Inter Planetary Flights
Let us consider space flight from one planet to the other, say from earth to Mars. To a good approximation, we shall consider the orbits of the two planets to be concentric circles with Sun at the center.
It turns out that in terms of energy, the most effective method to transfer the rocket from earth to Mars is not to send it directly along the radial lien but to let it go in an elliptic orbit (with Sun at one focus) which joins smoothly to the orbits of earth and Mars. The path of the rocket starts tangentially earth’s orbit at E and joins the orbit or Mars tangentially at M. Note that the minimum distance rmin of the elliptic orbit of the rocket is equal to radius RM of mars’ orbit, about Sun.
Hence, the eccentricity and orbital parameter of the rocket’s orbit are given as
Taking RM = 1.5 RE = 225 × 106 km, RE = 150 × 106 km, we have e = 0.2 and p = 180 × 106 km.
Now, the semi-major axis a of the elliptic orbit is
The energy of the rocket in above trajectory (which remains conserved) is given by
where m is the mass of the rocket.
Now, when the rocket starts its journey in space, it is at the perihelion of its orbit so that its energy is given by,
where v1 is the initial velocity needed by the rocket; potential energy refers to potential energy due to gravitational force of Sun, at distance RE from Sun. That means we are assuming that the rocket has already escaped earth’s gravitation.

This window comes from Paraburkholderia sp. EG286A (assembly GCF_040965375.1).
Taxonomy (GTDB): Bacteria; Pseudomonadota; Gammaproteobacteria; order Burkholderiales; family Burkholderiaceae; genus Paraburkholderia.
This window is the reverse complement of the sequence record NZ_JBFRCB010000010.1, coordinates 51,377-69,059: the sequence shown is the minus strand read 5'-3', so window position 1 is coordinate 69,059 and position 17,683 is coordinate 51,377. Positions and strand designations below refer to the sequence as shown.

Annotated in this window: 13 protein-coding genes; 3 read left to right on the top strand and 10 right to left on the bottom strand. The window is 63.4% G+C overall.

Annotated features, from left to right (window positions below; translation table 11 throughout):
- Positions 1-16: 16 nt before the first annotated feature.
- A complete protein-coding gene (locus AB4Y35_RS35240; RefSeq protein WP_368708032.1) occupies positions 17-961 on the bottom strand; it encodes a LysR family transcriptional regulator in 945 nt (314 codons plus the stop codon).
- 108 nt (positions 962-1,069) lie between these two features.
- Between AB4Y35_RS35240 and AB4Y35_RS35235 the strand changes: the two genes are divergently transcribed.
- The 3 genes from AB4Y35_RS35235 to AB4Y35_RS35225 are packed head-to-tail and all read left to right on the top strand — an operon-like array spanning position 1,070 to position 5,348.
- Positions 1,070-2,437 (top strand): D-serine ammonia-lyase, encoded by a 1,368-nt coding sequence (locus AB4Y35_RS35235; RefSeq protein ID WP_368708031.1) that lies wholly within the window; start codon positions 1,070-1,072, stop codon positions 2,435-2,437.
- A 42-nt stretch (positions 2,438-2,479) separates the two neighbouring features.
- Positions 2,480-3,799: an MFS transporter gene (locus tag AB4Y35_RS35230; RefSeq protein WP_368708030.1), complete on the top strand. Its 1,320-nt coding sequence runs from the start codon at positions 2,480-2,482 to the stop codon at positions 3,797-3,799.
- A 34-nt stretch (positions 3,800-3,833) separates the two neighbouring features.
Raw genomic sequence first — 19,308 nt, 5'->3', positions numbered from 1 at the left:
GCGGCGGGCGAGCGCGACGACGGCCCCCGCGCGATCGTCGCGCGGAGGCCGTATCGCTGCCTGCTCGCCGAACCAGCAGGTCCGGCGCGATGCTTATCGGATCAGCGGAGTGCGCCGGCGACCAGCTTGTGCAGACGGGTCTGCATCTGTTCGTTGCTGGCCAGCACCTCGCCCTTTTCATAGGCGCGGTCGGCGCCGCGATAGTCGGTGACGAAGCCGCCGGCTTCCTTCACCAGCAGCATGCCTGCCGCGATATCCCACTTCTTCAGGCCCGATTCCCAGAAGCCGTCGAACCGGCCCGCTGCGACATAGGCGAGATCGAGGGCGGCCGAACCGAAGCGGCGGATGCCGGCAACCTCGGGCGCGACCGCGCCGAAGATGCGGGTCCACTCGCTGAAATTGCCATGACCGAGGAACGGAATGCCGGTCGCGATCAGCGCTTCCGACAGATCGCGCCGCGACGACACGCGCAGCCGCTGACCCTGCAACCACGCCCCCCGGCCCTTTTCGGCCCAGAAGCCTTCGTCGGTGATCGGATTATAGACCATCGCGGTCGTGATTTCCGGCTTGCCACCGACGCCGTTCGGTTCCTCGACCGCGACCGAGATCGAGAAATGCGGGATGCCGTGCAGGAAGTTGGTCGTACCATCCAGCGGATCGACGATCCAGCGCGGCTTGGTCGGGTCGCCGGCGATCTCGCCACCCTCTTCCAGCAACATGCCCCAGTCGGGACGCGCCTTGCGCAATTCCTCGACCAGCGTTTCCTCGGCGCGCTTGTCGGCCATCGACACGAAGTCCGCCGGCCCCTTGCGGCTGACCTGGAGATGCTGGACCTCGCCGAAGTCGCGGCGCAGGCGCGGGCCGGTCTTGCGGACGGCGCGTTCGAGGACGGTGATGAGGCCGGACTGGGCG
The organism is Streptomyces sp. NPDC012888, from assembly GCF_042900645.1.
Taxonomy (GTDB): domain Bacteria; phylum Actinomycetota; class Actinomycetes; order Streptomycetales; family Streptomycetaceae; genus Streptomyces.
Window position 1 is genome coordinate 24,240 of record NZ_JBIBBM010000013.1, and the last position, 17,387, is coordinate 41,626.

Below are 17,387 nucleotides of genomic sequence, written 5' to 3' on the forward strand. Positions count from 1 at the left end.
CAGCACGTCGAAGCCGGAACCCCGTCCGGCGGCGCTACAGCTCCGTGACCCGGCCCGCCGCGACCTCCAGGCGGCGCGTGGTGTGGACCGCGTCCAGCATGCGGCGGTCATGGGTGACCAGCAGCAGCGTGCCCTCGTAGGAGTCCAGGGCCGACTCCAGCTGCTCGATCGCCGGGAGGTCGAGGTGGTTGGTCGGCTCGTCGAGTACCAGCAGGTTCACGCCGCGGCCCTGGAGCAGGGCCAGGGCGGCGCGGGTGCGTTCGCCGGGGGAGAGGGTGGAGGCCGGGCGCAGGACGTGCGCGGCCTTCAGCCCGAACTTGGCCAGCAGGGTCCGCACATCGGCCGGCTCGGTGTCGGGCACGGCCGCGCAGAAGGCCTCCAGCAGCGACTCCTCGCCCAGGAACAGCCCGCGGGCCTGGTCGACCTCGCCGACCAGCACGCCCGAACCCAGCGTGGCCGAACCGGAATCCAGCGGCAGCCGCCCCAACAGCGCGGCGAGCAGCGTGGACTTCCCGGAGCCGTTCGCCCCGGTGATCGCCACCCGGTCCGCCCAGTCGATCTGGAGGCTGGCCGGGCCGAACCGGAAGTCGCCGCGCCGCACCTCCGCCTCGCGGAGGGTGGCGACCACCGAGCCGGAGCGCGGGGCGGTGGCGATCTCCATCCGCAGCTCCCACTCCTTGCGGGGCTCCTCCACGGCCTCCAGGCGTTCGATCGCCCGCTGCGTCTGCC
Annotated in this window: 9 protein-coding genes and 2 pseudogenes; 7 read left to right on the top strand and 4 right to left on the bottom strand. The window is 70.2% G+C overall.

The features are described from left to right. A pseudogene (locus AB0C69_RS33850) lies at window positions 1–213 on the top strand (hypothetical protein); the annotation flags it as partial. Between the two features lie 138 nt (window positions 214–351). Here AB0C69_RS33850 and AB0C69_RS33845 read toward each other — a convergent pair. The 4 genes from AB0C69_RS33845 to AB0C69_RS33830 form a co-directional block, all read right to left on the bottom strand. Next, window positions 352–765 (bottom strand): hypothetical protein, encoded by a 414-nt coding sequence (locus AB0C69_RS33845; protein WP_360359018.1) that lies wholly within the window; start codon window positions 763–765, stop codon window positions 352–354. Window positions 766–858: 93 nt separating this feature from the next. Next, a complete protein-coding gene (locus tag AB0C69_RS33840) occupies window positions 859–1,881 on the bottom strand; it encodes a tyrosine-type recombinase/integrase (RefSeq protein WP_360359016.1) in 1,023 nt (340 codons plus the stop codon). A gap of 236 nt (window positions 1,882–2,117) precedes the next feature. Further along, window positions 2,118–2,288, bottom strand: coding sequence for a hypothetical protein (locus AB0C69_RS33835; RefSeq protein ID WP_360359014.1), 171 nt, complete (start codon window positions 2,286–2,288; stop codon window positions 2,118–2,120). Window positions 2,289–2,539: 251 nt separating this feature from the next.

From conservation of energy, E1 = E, and hence we find
When rocket finally reaches near the planet Mars, it is at the apehelion of its orbit. Its velocity v2 there, is given by,
Hence, v2 = 21.9 km/s.
However, the orbital speed of mars around Sun is,
Thus, in order to tangentially approach the planet Mars, the rocket requires a final impulse which should increase its speed from v2 to vM i.e. a small increase by about 2.6 km/s. Once it catches up with the planet, it would land on it guided by local gravity of the planet. Similarly, to begin with, it needs a speed slightly more than the orbital speed of earth, v1 – vE = 2.8 km/s. Thus, once taken from earth’s gravity, if it is launched in the direction of earth’s orbital motion, the rocket needs a small initial impulse to get a speed (relative to earth) of about 2.8 km/s. All this requires only a small amount of energy in rocket propulsion.
How much time the rocket takes to reach the planet? This can be found using Kepler’s third law, T2 ∝ a3. Hence,
= 1.4 year (approx.)
The journey takes half time period of rocket’s orbit, i.e. it would take nearly 256 days to reach Mars along tangential elliptic orbit. Such a transfer of rocket along an elliptical orbit is called Hohmann transfer in space research.
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